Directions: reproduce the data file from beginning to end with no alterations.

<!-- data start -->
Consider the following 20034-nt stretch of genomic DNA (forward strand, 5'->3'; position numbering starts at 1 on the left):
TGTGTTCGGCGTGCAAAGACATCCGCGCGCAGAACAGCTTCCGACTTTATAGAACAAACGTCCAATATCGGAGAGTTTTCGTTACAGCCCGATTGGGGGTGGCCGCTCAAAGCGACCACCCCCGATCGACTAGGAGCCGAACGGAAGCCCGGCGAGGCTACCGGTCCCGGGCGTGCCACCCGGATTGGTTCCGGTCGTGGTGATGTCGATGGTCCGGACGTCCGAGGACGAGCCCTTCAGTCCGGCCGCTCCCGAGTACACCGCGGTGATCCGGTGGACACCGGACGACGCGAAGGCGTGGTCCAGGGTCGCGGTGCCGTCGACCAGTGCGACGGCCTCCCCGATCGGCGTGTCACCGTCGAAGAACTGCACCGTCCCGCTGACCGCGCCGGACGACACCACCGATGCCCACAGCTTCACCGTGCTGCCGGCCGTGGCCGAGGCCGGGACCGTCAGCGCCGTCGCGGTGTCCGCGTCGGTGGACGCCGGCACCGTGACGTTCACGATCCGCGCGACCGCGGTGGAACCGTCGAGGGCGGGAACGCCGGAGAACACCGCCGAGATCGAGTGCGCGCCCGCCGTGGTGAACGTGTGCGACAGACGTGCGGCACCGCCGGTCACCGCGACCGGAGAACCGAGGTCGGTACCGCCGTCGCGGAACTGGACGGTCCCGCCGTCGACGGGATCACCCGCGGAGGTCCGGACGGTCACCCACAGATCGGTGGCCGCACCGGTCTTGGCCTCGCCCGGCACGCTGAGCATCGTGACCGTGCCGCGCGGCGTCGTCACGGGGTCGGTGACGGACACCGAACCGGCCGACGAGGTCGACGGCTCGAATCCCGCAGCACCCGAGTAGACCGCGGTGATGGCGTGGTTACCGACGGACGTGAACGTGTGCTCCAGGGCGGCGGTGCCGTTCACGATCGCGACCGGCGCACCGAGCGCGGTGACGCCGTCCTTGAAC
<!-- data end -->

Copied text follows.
Consider the following 20034-nt stretch of genomic DNA (forward strand, 5'->3'; position numbering starts at 1 on the left):
TGTGTTCGGCGTGCAAAGACATCCGCGCGCAGAACAGCTTCCGACTTTATAGAACAAACGTCCAATATCGGAGAGTTTTCGTTACAGCCCGATTGGGGGTGGCCGCTCAAAGCGACCACCCCCGATCGACTAGGAGCCGAACGGAAGCCCGGCGAGGCTACCGGTCCCGGGCGTGCCACCCGGATTGGTTCCGGTCGTGGTGATGTCGATGGTCCGGACGTCCGAGGACGAGCCCTTCAGTCCGGCCGCTCCCGAGTACACCGCGGTGATCCGGTGGACACCGGACGACGCGAAGGCGTGGTCCAGGGTCGCGGTGCCGTCGACCAGTGCGACGGCCTCCCCGATCGGCGTGTCACCGTCGAAGAACTGCACCGTCCCGCTGACCGCGCCGGACGACACCACCGATGCCCACAGCTTCACCGTGCTGCCGGCCGTGGCCGAGGCCGGGACCGTCAGCGCCGTCGCGGTGTCCGCGTCGGTGGACGCCGGCACCGTGACGTTCACGATCCGCGCGACCGCGGTGGAACCGTCGAGGGCGGGAACGCCGGAGAACACCGCCGAGATCGAGTGCGCGCCCGCCGTGGTGAACGTGTGCGACAGACGTGCGGCACCGCCGGTCACCGCGACCGGAGAACCGAGGTCGGTACCGCCGTCGCGGAACTGGACGGTCCCGCCGTCGACGGGATCACCCGCGGAGGTCCGGACGGTCACCCACAGATCGGTGGCCGCACCGGTCTTGGCCTCGCCCGGCACGCTGAGCATCGTGACCGTGCCGCGCGGCGTCGTCACGGGGTCGGTGACGGACACCGAACCGGCCGACGAGGTCGACGGCTCGAATCCCGCAGCACCCGAGTAGACCGCGGTGATGGCGTGGTTACCGACGGACGTGAACGTGTGCTCCAGGGCGGCGGTGCCGTTCACGATCGCGACCGGCGCACCGAGCGCGGTGACGCCGTCCTTGAAC